Finding the Last Piece

Here is the last piece to the puzzle that is the Song of Songs:

The Old Testament has “types” of a Bridegroom; the New Testament tells of the coming of the Bridegroom.

If you get this, then you will get Song of Songs. Yes, dear reader, in the fullness of time the Bridegroom comes to rescue God’s people from the chains of this world, setting her free from captivity to sin, death and the ways of men.

But then you already knew that.

So why the confusion about the Song of Songs? Why would some say that it isn’t quite suitable for church, you know, because of all of that nasty sex that isn’t even there? Why the studies saying that it portrays the ideal Christian marriage, when the characters are not, and cannot be married? Why the scholars who argue about whether it is literal or figurative, when the medium itself isn’t literal?

I don’t know for sure… maybe I’m just nuts.

Rather than being confused, we should be marveling at the fact that there were men like Solomon, David, Moses and Abraham who saw part, or maybe even all of what was to come in Christ, more than 200 years before Isaiah would pen Messianic prophecy. Maybe we should sit back in amazement at the way God’s people often yearned to be in His presence, when that presence wasn’t available to them as it would be when Jesus, the Bridegroom came. Yes, dear reader, let us gaze at this story in awe and wonder at what God has done for us, and rise up in unison to sing His praise with thanksgiving in our hearts!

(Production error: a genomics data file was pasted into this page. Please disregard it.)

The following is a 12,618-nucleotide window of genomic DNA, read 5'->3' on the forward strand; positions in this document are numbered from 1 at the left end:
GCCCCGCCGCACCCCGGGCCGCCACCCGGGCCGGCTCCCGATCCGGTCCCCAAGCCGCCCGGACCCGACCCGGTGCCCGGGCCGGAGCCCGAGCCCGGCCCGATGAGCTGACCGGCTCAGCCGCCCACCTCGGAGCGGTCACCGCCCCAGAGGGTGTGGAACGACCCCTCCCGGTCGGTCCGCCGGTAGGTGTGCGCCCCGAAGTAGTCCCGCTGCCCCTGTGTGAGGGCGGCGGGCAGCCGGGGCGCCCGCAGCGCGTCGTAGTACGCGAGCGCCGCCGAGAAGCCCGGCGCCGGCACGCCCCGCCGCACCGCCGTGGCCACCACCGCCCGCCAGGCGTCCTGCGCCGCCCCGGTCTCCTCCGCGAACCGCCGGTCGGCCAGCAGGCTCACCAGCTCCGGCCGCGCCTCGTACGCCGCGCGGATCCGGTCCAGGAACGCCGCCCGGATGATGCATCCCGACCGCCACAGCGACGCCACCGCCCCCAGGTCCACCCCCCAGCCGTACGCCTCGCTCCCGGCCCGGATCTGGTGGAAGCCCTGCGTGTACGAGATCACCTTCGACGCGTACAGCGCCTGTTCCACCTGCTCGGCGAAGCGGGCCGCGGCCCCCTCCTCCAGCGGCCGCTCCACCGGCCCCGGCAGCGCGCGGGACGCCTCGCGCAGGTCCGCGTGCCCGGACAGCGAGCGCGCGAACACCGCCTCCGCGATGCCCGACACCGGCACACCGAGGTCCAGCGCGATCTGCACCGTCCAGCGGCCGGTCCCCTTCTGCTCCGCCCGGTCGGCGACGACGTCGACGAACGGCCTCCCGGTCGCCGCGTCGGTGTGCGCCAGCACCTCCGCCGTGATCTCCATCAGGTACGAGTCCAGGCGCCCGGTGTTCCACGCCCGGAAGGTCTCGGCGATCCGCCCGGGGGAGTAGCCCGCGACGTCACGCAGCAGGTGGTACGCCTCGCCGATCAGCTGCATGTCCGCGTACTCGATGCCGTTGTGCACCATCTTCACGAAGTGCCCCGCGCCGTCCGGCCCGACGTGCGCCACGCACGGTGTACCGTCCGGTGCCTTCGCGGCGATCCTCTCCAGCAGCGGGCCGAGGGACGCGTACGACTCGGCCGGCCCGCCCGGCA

If I didn’t know better, I’d think that we have traditionally allowed the presence of erotic imagery throw us off the path to understanding. Did not Jesus say that the Old Testament Scriptures (the Law and the Prophets) spoke of Him? In these Scriptures that speak of Jesus, in the Bible that is God’s revelation of Himself to Mankind, we must not allow ourselves to be thrown off track by the idea that there might be an erotic image used to illustrate the fervent desire of God’s people to have an intimate relationship with our God, who has created us for just such a relationship.

No, we will not be thrown off track, for we seek His presence above all things, do we not?

All right, that’s about enough ranting for one day. In the next post, let’s take a short look at erotic imagery and how it could relate to our relationship with God: See you there!

About Don Merritt

A long time teacher and writer, Don hopes to share his varied life's experiences in a different way with a Christian perspective.
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5 Responses to Finding the Last Piece

  1. Matt Brumage says:

    Um…sure, why not? That’s a solid interpretation. I’m not sure I’d adopt it and make it my own, but I’ll agree it’s solid. I certainly like the imagery of salvation, and of our deep desire for our Creator, who then becomes our Savior. So, you see it as sort of an Ephesians 5:25-32 allusion. As crazy as some of my interpretations get, yours actually seems sort of sane, and well within the bounds of Scripture context. Bring on the next dose! Good stuff, Don.

  2. daylerogers says:

    I’m really grateful for you unpacking this series. Having been confronted with all the negatives you’ve mentioned, the reality of God’s desire for us, for intimacy, for relationship, is so clear. And for so many who long for true love–men and women–is there anything more wonderful than being pursued by the One who loves us perfectly and celebrates us continually? Thanks, Don. This is priceless.

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